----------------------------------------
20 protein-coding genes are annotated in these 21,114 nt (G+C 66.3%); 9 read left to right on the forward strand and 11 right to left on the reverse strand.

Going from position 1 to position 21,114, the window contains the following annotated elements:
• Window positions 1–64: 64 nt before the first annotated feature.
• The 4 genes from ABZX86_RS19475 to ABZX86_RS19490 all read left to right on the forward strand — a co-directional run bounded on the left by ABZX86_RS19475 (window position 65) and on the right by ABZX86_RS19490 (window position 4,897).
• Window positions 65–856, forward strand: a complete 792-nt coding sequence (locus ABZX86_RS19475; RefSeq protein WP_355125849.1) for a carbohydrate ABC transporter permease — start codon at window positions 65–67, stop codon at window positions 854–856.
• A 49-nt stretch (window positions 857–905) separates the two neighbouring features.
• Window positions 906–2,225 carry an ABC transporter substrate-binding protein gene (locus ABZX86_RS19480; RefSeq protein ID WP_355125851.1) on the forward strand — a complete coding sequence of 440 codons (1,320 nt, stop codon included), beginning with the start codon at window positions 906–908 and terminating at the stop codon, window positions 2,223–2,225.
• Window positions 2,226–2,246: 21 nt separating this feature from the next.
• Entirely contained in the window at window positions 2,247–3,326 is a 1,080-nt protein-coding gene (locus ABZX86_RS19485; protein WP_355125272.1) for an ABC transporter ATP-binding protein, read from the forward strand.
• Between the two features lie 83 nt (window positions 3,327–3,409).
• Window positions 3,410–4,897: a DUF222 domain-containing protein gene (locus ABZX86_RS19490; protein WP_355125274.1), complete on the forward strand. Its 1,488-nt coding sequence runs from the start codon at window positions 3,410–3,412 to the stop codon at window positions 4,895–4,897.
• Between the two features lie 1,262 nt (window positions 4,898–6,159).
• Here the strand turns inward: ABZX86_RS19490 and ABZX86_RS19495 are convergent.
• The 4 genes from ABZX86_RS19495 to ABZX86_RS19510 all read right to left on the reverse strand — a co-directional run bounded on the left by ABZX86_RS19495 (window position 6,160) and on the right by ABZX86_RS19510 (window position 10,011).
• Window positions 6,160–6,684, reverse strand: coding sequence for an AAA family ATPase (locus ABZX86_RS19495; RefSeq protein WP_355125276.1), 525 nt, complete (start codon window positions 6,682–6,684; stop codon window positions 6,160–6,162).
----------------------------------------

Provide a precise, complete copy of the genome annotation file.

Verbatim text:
20 protein-coding genes are annotated in these 21,114 nt (G+C 66.3%); 9 read left to right on the forward strand and 11 right to left on the reverse strand.

Going from position 1 to position 21,114, the window contains the following annotated elements:
• Window positions 1–64: 64 nt before the first annotated feature.
• The 4 genes from ABZX86_RS19475 to ABZX86_RS19490 all read left to right on the forward strand — a co-directional run bounded on the left by ABZX86_RS19475 (window position 65) and on the right by ABZX86_RS19490 (window position 4,897).
• Window positions 65–856, forward strand: a complete 792-nt coding sequence (locus ABZX86_RS19475; RefSeq protein WP_355125849.1) for a carbohydrate ABC transporter permease — start codon at window positions 65–67, stop codon at window positions 854–856.
• A 49-nt stretch (window positions 857–905) separates the two neighbouring features.
• Window positions 906–2,225 carry an ABC transporter substrate-binding protein gene (locus ABZX86_RS19480; RefSeq protein ID WP_355125851.1) on the forward strand — a complete coding sequence of 440 codons (1,320 nt, stop codon included), beginning with the start codon at window positions 906–908 and terminating at the stop codon, window positions 2,223–2,225.
• Window positions 2,226–2,246: 21 nt separating this feature from the next.
• Entirely contained in the window at window positions 2,247–3,326 is a 1,080-nt protein-coding gene (locus ABZX86_RS19485; protein WP_355125272.1) for an ABC transporter ATP-binding protein, read from the forward strand.
• Between the two features lie 83 nt (window positions 3,327–3,409).
• Window positions 3,410–4,897: a DUF222 domain-containing protein gene (locus ABZX86_RS19490; protein WP_355125274.1), complete on the forward strand. Its 1,488-nt coding sequence runs from the start codon at window positions 3,410–3,412 to the stop codon at window positions 4,895–4,897.
• Between the two features lie 1,262 nt (window positions 4,898–6,159).
• Here the strand turns inward: ABZX86_RS19490 and ABZX86_RS19495 are convergent.
• The 4 genes from ABZX86_RS19495 to ABZX86_RS19510 all read right to left on the reverse strand — a co-directional run bounded on the left by ABZX86_RS19495 (window position 6,160) and on the right by ABZX86_RS19510 (window position 10,011).
• Window positions 6,160–6,684, reverse strand: coding sequence for an AAA family ATPase (locus ABZX86_RS19495; RefSeq protein WP_355125276.1), 525 nt, complete (start codon window positions 6,682–6,684; stop codon window positions 6,160–6,162).